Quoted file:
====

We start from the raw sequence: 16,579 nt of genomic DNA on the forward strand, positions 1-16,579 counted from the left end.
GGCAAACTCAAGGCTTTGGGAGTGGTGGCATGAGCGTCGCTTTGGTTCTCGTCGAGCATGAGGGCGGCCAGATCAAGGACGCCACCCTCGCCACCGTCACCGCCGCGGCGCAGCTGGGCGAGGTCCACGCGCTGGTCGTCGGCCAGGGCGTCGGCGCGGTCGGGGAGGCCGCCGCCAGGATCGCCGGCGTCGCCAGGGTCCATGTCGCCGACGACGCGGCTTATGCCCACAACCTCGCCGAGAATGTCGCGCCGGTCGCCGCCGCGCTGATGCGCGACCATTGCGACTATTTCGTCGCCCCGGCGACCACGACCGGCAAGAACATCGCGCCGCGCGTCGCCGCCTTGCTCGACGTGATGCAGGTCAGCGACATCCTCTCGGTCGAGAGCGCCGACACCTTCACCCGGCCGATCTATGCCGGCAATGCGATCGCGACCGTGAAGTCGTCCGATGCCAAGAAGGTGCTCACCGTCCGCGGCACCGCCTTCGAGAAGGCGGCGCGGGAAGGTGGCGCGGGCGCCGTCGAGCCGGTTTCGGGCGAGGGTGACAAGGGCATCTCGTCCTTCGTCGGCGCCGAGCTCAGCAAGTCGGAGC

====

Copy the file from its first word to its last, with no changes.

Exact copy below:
We start from the raw sequence: 16,579 nt of genomic DNA on the forward strand, positions 1-16,579 counted from the left end.
GGCAAACTCAAGGCTTTGGGAGTGGTGGCATGAGCGTCGCTTTGGTTCTCGTCGAGCATGAGGGCGGCCAGATCAAGGACGCCACCCTCGCCACCGTCACCGCCGCGGCGCAGCTGGGCGAGGTCCACGCGCTGGTCGTCGGCCAGGGCGTCGGCGCGGTCGGGGAGGCCGCCGCCAGGATCGCCGGCGTCGCCAGGGTCCATGTCGCCGACGACGCGGCTTATGCCCACAACCTCGCCGAGAATGTCGCGCCGGTCGCCGCCGCGCTGATGCGCGACCATTGCGACTATTTCGTCGCCCCGGCGACCACGACCGGCAAGAACATCGCGCCGCGCGTCGCCGCCTTGCTCGACGTGATGCAGGTCAGCGACATCCTCTCGGTCGAGAGCGCCGACACCTTCACCCGGCCGATCTATGCCGGCAATGCGATCGCGACCGTGAAGTCGTCCGATGCCAAGAAGGTGCTCACCGTCCGCGGCACCGCCTTCGAGAAGGCGGCGCGGGAAGGTGGCGCGGGCGCCGTCGAGCCGGTTTCGGGCGAGGGTGACAAGGGCATCTCGTCCTTCGTCGGCGCCGAGCTCAGCAAGTCGGAGC